The European Commission gives the green light to the collaborative economy, by Ignacio González Royo.

On June 2nd the European Commission published a Communication regarding “collaborative economy”, which should be welcomed among lawyers, as it deals with a number of issues that had traditionally concerned the legal profession. In a nutshell, it supports the new forms of collaborative businesses and encourages Member States to review their internal legal systems to promote them.

The European Commission gives the green light to the collaborative economy, by Ignacio González Royo.
  1. Some facts and figures
Creating new opportunities for consumers and entrepreneurs, gross revenue from collaborative platforms in the European Union (“EU”) represented in 2015 nearly € 25 billion and its growth is expected to rise from € 160 to 572 billion in the next years, according to recent data offered by the European Commission (“EC”). In addition, consumers are increasingly interested in participating in this business models.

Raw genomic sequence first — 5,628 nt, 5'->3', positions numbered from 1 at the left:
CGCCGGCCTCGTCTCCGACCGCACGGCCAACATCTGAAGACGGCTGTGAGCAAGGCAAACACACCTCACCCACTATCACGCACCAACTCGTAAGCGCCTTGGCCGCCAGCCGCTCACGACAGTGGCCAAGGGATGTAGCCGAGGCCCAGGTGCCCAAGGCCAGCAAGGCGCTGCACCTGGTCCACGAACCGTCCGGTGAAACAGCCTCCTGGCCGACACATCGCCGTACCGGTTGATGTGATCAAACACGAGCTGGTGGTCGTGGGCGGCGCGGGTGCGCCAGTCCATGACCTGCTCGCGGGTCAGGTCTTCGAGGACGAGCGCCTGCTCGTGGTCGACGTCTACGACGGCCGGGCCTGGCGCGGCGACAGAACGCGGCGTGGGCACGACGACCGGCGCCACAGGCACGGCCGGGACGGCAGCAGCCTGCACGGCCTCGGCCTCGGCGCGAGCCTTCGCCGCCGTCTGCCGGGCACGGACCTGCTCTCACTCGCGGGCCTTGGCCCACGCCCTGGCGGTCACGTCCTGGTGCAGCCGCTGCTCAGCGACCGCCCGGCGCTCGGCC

Consequently, both national and European authorities have to provide an answer in order to ensure new business models can flourish. The case, however, is not that simple regarding regulators as in most European countries highly-regulated sectors, such as local transportation, fiercely oppose to the sharing economy.
  1. Definition of “collaborative economy”
The EC provides its own definition of “collaborative economy”:
“For the purposes of this Communication, the term “collaborative economy” refers to business models where activities are facilitated by collaborative platforms that create an open marketplace for the temporary usage of goods and services often provided by private individuals. The collaborative economy involves three categories of actors: (i) service providers who share assets, resources, time and/or skills – these can be private individuals offering services on an occasional basis (“peers”) or service providers acting in their professional capacity (“professional services providers”); (ii) users of these; (iii) intermediaries that connect – via an online platform - providers with users and that facilitate transactions between them (“collaborative platforms”). Collaborative economy transactions generally do not involve a change of ownership and can be carried out for profit or not-for-profit”.
  1. Market access requirements